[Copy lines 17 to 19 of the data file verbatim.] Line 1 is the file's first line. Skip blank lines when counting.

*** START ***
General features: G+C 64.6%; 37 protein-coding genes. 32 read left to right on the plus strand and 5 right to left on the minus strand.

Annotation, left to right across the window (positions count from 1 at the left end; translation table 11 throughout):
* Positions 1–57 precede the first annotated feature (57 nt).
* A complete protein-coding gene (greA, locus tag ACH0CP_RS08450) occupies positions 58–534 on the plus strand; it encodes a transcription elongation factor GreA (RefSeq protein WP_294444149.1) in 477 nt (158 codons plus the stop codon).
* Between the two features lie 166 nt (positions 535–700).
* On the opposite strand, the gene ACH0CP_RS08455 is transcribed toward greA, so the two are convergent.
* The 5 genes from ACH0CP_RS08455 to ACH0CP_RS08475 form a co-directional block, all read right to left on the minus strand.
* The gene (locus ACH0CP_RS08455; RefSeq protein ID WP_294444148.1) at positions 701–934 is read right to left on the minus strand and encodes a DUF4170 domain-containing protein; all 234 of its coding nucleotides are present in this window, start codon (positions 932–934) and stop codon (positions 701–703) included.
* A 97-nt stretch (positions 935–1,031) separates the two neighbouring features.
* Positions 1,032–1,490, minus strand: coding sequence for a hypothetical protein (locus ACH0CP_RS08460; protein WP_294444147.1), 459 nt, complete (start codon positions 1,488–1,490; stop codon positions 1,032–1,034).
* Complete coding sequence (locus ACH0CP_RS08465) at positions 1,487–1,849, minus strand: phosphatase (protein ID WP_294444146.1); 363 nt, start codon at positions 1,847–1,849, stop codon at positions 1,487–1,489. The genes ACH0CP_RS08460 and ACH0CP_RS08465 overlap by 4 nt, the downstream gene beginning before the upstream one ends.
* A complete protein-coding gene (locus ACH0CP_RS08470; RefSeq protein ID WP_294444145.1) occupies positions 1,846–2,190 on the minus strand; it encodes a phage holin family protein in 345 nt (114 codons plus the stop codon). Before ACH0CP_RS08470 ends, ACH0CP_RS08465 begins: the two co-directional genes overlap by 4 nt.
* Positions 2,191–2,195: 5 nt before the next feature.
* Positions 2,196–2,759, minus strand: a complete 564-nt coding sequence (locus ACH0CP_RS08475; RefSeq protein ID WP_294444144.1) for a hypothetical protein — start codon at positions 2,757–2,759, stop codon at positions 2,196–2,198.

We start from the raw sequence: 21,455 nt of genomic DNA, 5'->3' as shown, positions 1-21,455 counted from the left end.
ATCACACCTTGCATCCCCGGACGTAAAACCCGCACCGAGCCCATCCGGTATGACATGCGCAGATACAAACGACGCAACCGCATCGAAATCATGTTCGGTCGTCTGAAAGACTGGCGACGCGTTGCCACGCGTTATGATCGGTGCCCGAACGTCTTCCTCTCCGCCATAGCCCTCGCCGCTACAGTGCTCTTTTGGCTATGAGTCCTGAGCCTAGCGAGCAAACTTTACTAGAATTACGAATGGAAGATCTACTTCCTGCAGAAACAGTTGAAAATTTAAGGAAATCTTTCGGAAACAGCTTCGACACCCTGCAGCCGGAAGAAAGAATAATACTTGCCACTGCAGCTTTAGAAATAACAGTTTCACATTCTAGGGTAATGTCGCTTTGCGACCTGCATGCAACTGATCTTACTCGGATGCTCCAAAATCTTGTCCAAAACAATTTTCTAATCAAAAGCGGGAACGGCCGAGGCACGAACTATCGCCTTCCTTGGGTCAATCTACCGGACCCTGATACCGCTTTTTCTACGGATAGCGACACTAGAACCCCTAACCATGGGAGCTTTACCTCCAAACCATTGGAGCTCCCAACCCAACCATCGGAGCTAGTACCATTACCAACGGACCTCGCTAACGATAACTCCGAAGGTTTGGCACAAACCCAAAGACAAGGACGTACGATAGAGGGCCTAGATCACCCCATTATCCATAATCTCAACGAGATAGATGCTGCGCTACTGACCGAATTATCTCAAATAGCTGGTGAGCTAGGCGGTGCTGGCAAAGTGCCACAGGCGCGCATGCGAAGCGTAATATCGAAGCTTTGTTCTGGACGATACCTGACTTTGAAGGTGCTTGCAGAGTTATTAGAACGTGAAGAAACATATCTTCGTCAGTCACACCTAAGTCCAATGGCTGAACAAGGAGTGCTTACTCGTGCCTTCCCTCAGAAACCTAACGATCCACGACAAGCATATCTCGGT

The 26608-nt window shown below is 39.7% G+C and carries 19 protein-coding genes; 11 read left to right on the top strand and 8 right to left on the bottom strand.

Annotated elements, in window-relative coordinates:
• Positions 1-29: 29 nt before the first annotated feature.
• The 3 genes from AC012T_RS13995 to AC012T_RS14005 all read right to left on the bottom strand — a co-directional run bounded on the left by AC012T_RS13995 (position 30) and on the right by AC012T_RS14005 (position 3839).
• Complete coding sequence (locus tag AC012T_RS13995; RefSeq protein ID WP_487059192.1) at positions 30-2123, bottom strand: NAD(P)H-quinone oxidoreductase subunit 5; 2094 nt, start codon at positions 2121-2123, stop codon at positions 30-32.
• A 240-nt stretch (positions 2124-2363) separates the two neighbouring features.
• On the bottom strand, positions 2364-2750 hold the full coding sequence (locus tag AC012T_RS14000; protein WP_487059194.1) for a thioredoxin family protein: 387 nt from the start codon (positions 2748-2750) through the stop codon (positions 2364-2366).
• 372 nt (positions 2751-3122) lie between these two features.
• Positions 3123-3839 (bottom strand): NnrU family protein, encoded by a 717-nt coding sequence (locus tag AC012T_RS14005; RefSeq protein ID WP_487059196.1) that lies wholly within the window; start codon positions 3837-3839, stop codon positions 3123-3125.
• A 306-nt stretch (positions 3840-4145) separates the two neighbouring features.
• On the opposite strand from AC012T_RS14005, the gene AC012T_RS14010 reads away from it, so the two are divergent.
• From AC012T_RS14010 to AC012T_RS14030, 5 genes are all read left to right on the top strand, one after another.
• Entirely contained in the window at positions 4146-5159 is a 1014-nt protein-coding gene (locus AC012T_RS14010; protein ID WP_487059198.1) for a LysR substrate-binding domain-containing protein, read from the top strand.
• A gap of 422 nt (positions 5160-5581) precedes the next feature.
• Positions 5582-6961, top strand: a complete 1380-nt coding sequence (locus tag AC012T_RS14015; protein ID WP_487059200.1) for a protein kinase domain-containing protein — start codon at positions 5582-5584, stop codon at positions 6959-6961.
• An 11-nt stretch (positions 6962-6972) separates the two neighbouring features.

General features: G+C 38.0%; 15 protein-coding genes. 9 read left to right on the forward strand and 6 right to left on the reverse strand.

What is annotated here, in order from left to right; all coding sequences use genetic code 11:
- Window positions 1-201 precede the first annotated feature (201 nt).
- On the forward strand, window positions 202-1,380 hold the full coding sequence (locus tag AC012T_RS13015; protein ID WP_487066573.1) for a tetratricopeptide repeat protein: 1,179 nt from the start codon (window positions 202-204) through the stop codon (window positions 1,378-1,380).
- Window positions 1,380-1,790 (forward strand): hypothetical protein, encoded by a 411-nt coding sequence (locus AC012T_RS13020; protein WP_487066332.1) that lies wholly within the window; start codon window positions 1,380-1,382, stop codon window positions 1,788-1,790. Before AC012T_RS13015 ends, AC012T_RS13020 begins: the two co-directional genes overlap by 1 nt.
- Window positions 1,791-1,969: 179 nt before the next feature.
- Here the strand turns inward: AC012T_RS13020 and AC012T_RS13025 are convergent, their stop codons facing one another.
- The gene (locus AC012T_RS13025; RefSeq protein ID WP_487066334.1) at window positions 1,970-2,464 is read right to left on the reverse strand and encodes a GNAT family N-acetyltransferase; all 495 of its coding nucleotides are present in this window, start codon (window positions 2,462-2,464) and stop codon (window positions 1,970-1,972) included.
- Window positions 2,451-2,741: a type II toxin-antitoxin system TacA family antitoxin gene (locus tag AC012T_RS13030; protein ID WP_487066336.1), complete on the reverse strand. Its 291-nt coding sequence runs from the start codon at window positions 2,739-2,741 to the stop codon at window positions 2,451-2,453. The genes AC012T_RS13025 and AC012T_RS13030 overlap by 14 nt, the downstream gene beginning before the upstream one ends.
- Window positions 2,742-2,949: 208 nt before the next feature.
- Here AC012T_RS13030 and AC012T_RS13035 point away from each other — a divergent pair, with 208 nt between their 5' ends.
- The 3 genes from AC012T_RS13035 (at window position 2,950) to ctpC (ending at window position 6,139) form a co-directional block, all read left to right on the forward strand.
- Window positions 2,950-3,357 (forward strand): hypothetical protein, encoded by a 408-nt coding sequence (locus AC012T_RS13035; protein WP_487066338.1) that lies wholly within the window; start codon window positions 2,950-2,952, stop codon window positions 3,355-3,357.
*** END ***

The 26608-nt window shown below is 39.7% G+C and carries 19 protein-coding genes; 11 read left to right on the top strand and 8 right to left on the bottom strand.

Annotated elements, in window-relative coordinates:
• Positions 1-29: 29 nt before the first annotated feature.